The origins of salt glazing are quite obscure. Commonly it is presumed that the first salted stoneware pots have been made in the Rhineland (Germany) during the late 13th century, or early 14th century. In his book ‘Salt Glazing’ Phil Rogers imagines how a potter could have found out about salt as a glaze. At that time vitreous stoneware already existed in the region of Cologne. Cologne had been an important harbour. Salt was used as a preservative to keep and transport food, such as pork, herring and vegetables in wooden barrels and boxes. It might have happened that a potter simply ran out of wood during the last part of his firing. In desperation he took the leftovers from rotten barrels to finish his firing. When unpacking the kiln this potter might have noticed the thin glaze on his pots and might have had understood that the salted timber could have been the reason.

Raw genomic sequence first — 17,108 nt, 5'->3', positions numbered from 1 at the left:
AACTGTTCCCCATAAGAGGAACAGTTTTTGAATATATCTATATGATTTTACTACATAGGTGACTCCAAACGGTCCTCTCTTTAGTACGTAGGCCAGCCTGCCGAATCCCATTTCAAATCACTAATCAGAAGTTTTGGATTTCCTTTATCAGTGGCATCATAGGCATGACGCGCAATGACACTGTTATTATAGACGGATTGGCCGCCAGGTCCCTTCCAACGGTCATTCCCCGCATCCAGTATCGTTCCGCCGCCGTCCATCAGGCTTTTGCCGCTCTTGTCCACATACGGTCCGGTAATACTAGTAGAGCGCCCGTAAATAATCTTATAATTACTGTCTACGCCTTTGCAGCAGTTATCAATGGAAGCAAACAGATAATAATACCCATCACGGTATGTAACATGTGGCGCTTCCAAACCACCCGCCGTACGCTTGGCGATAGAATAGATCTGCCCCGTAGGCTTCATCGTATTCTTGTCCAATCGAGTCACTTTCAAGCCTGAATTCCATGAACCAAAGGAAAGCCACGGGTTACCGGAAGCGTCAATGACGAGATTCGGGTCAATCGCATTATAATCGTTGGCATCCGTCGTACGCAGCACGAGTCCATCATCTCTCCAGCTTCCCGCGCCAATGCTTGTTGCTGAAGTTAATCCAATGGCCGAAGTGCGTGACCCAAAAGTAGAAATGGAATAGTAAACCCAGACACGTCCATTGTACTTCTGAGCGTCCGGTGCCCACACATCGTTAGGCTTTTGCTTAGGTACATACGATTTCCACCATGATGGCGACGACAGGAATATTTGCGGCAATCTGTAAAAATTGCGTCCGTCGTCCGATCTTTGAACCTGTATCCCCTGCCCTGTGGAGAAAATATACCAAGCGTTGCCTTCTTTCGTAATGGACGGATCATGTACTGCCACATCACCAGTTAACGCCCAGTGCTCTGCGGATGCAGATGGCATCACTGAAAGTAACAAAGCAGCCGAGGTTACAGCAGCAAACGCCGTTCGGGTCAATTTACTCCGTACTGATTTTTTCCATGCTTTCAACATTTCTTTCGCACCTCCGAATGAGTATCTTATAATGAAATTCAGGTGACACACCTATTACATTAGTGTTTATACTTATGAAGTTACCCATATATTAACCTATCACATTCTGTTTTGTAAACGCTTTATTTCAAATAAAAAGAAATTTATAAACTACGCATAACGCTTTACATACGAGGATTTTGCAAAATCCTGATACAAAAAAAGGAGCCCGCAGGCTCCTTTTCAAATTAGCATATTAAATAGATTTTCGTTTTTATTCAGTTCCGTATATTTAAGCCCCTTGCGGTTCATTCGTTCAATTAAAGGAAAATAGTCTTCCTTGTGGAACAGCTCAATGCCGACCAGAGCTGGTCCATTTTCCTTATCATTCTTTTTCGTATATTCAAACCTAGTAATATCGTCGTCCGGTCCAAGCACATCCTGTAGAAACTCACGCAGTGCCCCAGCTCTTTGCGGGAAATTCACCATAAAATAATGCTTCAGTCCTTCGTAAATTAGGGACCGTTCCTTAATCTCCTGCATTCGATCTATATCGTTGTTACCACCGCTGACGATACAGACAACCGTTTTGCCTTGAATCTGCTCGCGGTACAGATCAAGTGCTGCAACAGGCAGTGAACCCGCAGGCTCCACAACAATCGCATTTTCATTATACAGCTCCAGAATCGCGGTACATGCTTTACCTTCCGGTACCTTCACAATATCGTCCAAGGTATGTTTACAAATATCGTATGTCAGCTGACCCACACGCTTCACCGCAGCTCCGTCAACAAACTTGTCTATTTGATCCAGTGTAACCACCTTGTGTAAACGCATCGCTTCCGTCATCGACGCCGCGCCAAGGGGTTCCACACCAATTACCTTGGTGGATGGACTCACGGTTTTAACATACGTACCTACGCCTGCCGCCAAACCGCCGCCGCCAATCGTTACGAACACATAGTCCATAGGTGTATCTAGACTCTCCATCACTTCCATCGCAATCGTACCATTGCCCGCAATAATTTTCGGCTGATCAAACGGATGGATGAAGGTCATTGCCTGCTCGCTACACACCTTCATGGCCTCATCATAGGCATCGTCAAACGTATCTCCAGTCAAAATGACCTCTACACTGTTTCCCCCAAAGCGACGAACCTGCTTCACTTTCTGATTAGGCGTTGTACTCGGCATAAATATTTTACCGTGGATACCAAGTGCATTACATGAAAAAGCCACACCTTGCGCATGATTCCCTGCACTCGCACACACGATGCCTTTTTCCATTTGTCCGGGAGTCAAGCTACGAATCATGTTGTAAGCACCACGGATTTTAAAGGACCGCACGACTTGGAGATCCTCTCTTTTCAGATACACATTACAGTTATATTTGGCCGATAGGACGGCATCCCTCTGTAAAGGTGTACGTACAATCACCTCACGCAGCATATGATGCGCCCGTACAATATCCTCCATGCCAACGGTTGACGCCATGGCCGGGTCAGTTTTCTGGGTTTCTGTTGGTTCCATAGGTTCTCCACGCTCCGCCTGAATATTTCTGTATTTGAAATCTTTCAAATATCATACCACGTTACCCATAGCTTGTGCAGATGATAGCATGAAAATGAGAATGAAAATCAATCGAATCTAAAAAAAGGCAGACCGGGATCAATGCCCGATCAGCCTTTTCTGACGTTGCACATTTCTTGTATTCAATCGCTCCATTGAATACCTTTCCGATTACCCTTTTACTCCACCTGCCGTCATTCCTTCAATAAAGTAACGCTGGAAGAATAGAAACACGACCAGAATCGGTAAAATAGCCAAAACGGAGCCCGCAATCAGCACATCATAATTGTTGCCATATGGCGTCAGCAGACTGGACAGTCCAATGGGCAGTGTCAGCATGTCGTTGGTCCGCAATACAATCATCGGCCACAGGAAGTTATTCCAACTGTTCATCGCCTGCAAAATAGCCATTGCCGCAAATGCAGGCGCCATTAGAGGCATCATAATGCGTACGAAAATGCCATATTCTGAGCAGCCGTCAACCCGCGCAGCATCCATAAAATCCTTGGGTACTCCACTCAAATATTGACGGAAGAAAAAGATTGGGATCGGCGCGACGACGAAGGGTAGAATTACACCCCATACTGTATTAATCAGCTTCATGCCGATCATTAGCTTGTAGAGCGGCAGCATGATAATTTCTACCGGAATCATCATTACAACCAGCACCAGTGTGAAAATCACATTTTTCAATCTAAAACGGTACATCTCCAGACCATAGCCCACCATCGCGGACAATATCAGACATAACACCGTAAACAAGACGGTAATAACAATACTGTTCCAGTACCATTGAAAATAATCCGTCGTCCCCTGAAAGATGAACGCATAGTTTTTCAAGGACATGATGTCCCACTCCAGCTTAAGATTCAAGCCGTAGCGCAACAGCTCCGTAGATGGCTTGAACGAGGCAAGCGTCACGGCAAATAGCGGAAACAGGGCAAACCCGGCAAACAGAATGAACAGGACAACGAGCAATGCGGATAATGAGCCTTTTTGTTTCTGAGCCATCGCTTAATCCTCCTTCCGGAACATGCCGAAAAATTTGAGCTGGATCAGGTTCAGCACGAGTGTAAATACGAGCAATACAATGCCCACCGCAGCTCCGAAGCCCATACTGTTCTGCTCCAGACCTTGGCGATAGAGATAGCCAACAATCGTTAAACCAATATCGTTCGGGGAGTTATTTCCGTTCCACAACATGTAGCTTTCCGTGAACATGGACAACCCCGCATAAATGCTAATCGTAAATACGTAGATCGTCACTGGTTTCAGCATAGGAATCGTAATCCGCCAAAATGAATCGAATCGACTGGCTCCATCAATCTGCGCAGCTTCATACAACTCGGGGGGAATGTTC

“I love the touch of salted pots. The thin and serene salt glaze improves my forms and their lucid and sober design. The salt accentuates scratches, brims and edges in the clay. I want to give my pots lightness and strength.”
- Date 25th May 2017
- Tags 2017 Exhibitors